\section{Barycentric coordinates}
We will now combine the ideas of center of mass and linearity of volumes together to get convenient coordinated in plane naturally associated with a given triangle in it.
So let $ABC$ be a (non-degenerate) triangle. We've seen that the vector sum $\lambda_1 OA + \lambda_2 OB + \lambda_3 OC$ doesn't depend on the choice of origin $O$ provided that $\lambda_1+\lambda_2+\lambda_3=1$. We will write such a sum as $\lambda_1 A + \lambda_2 B+\lambda_3 C$ (a sort of linear combination of points $A$,$B$,$C$). Such a sum is always in the plane of triangle $ABC$ (because one can choose the origin $O$ to be in the plane $A,B,C$). We now ask the question: can an arbitrary point $P$ in the plane of $ABC$ be represented as a combination $\lambda_1 A + \lambda_2 B+\lambda_3 C$ for some real $\lambda_1,\lambda_2,\lambda_3$ with $\lambda_1+\lambda_2+\lambda_3=1$? If so, is the representation unique and what is the meaning of coefficients $\lambda_1,\lambda_2,\lambda_3$ in it?
So let $P$ denote a point in plane $ABC$. Choose the origin $O$ to lie outside the plane $ABC$, so that $OA, OB, OC$ are now three linearly independent vectors in three-dimensional space. Since three linearly independent vectors in $R^3$ form a basis, the vector $OP$ can be written uniquely as a linear combination of the vectors $OA, OB, OC$: $OP=\lambda_1 OA + \lambda_2 OB+\lambda_3 OC$. To see that in this representation $\lambda_1 + \lambda_2+\lambda_3=1$ we can project all the vectors onto a line passing through points $O,P$, the projection being in direction parallel to the plane $ABC$. Since $P,A,B,C$ lie in the plane along which we are projecting, they all map to the same point, say $K$. The vector $OK$ is non-zero, since $O$ doesn't lie in the plane $ABC$. Now we can apply our projection to the equality $OP=\lambda_1 OA + \lambda_2 OB+\lambda_3 OC$ and use that projection is a linear map to get that $OK=\lambda_1 OK + \lambda_2 OK+\lambda_3 OK$, or $1=\lambda_1 + \lambda_2 +\lambda_3$.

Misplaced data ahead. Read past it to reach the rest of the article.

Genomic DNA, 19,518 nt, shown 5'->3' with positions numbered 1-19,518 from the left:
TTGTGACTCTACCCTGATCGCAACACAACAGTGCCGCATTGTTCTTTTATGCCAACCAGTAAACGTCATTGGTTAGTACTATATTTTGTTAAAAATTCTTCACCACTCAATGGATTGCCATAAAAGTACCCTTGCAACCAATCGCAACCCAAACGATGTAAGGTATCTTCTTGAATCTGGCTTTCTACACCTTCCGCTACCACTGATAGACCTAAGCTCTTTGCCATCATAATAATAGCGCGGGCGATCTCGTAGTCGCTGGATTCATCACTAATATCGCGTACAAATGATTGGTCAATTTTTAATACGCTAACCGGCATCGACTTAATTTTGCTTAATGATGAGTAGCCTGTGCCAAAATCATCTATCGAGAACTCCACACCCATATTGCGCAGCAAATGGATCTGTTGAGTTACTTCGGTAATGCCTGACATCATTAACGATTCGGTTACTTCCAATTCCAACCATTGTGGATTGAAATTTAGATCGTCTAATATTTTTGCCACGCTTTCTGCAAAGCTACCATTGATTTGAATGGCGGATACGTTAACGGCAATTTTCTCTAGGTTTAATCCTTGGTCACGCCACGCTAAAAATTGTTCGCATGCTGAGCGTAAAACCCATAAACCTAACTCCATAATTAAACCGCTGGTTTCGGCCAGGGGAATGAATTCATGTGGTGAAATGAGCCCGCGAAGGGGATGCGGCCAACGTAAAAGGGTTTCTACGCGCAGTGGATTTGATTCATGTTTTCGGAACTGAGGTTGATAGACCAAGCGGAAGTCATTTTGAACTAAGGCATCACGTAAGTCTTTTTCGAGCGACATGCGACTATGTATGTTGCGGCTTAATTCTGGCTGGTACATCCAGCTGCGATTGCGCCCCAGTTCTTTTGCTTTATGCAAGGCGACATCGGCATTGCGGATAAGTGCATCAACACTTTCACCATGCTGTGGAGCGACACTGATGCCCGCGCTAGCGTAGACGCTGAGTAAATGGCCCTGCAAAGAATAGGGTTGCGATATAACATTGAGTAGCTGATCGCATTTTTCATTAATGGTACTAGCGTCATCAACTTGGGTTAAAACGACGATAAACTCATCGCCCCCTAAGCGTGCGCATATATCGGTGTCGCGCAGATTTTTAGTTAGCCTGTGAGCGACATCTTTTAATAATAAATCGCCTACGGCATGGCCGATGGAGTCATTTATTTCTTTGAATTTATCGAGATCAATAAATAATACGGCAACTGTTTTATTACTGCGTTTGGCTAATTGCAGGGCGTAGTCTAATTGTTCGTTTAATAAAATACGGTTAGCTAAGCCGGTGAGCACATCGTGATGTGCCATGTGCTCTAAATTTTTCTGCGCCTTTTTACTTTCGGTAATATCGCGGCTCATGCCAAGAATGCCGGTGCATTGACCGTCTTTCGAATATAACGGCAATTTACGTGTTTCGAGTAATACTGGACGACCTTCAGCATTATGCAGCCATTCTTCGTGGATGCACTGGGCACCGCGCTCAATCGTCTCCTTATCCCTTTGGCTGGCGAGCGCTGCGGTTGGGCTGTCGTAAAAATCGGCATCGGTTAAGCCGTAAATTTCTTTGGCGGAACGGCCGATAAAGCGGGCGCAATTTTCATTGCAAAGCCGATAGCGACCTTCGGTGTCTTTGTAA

Moreover, we already know how to find the coefficients $\lambda_1,\lambda_2,\lambda_3$ using Cramer's rule: for instance $\lambda_1$ is equal to $\frac{V(OP,OB,OC)}{V(OA,OB,OC)}$. Now the volume of the parallelepiped spanned by the vectors $OP,OB,OC$ is equal to 6 times the volume of tetrahedron $OPBC$ and similarly the volume $V(OA,OB,OC)$ is 6 times the volume of the tetrahedron $OABC$. These two tetrahedra share the same height to the face lying in the plane $ABC$, hence the ratio of their volumes is the same as the ratio of areas of their bases lying in the plane $ABC$. Finally we get $\lambda_1=\frac{\area{PBC}}{\area{ABC}}$. Similarly $\lambda_2=\frac{\area{APC}}{\area{ABC}}$ and $\lambda_3=\frac{\area{APC}}{\area{ABC}}$.
exercise: put $O$ at $B$ and reprove the formulas.
exercise: verify that the answer above satisfies $\lambda_1+\lambda_2+\lambda_3=1$.
Notice that when $\lambda_1+\lambda_2+\lambda_3=1$, the expression $\lambda_1 A+\lambda_2 B+\lambda_3 C$ is just the center of mass of point masses $\lambda_1,\lambda_2,\lambda_3$ put at points $A,B,C$ respectively.
To summarize, we've proved the following: for any point $P$ in the plane $ABC$ we can find unique set of three masses $\lambda_1,\lambda_2,\lambda_3$ with total mass $\lambda_1+\lambda_2+\lambda_3$ equal to $1$, so that when we put them at points $A,B,C$ the center of mass $\lambda_1 A+\lambda_2 B+\lambda_3 C$ coincides with $P$. These masses can be expressed as $\lambda_1=\frac{\area{PBC}}{\area{ABC}},\lambda_2=\frac{\area{APC}}{\area{ABC}},\lambda_3=\frac{\area{APC}}{\area{ABC}}$. These masses $\lambda_1,\lambda_2,\lambda_3$ are called the barycentric coordinates of the point $P$ (with respect to triangle $ABC$).
\section{Affine geometry}
We are now going to discuss a kind of geometry where we can start with bare minimum - knowing what points are collinear and what lines intersect. We shall see that even though notions of length and angles are not defined in this geometry, some remarkable theorems can still be proved.